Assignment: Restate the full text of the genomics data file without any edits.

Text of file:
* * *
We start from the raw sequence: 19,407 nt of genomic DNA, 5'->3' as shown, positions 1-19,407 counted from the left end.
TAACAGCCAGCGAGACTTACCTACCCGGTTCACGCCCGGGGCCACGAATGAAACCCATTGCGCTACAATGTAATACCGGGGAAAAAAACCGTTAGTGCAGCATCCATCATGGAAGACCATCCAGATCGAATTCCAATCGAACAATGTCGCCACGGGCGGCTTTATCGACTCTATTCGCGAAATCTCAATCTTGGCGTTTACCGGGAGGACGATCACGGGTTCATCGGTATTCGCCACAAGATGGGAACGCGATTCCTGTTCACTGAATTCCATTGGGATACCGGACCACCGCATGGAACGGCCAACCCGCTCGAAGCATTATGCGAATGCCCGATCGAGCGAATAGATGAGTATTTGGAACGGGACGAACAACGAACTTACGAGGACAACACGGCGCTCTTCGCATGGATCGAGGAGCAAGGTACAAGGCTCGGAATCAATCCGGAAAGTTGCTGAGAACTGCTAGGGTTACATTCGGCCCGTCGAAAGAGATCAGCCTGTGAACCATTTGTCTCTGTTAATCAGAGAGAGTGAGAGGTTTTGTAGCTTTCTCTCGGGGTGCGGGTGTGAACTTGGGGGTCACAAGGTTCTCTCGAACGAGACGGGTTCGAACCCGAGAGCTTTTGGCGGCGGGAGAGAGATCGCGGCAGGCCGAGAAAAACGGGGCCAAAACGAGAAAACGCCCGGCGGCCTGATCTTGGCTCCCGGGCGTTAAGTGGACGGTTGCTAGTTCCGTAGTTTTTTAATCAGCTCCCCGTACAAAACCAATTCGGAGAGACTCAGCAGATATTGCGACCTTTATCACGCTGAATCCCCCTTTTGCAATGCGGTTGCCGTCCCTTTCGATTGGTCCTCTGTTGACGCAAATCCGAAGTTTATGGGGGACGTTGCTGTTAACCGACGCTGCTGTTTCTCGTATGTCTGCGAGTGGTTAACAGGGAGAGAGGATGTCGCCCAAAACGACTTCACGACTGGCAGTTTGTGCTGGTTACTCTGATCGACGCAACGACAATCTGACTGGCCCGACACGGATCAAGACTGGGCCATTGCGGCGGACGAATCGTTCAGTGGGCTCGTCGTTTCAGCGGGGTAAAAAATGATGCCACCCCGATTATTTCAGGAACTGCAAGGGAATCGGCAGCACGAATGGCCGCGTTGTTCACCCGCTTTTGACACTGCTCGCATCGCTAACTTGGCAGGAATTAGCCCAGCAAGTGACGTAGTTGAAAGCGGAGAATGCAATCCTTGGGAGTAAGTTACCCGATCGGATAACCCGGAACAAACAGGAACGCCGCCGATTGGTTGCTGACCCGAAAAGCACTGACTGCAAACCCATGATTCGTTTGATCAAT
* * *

We start from the raw sequence: 19,407 nt of genomic DNA, 5'->3' as shown, positions 1-19,407 counted from the left end.
TAACAGCCAGCGAGACTTACCTACCCGGTTCACGCCCGGGGCCACGAATGAAACCCATTGCGCTACAATGTAATACCGGGGAAAAAAACCGTTAGTGCAGCATCCATCATGGAAGACCATCCAGATCGAATTCCAATCGAACAATGTCGCCACGGGCGGCTTTATCGACTCTATTCGCGAAATCTCAATCTTGGCGTTTACCGGGAGGACGATCACGGGTTCATCGGTATTCGCCACAAGATGGGAACGCGATTCCTGTTCACTGAATTCCATTGGGATACCGGACCACCGCATGGAACGGCCAACCCGCTCGAAGCATTATGCGAATGCCCGATCGAGCGAATAGATGAGTATTTGGAACGGGACGAACAACGAACTTACGAGGACAACACGGCGCTCTTCGCATGGATCGAGGAGCAAGGTACAAGGCTCGGAATCAATCCGGAAAGTTGCTGAGAACTGCTAGGGTTACATTCGGCCCGTCGAAAGAGATCAGCCTGTGAACCATTTGTCTCTGTTAATCAGAGAGAGTGAGAGGTTTTGTAGCTTTCTCTCGGGGTGCGGGTGTGAACTTGGGGGTCACAAGGTTCTCTCGAACGAGACGGGTTCGAACCCGAGAGCTTTTGGCGGCGGGAGAGAGATCGCGGCAGGCCGAGAAAAACGGGGCCAAAACGAGAAAACGCCCGGCGGCCTGATCTTGGCTCCCGGGCGTTAAGTGGACGGTTGCTAGTTCCGTAGTTTTTTAATCAGCTCCCCGTACAAAACCAATTCGGAGAGACTCAGCAGATATTGCGACCTTTATCACGCTGAATCCCCCTTTTGCAATGCGGTTGCCGTCCCTTTCGATTGGTCCTCTGTTGACGCAAATCCGAAGTTTATGGGGGACGTTGCTGTTAACCGACGCTGCTGTTTCTCGTATGTCTGCGAGTGGTTAACAGGGAGAGAGGATGTCGCCCAAAACGACTTCACGACTGGCAGTTTGTGCTGGTTACTCTGATCGACGCAACGACAATCTGACTGGCCCGACACGGATCAAGACTGGGCCATTGCGGCGGACGAATCGTTCAGTGGGCTCGTCGTTTCAGCGGGGTAAAAAATGATGCCACCCCGATTATTTCAGGAACTGCAAGGGAATCGGCAGCACGAATGGCCGCGTTGTTCACCCGCTTTTGACACTGCTCGCATCGCTAACTTGGCAGGAATTAGCCCAGCAAGTGACGTAGTTGAAAGCGGAGAATGCAATCCTTGGGAGTAAGTTACCCGATCGGATAACCCGGAACAAACAGGAACGCCGCCGATTGGTTGCTGACCCGAAAAGCACTGACTGCAAACCCATGATTCGTTTGATCAAT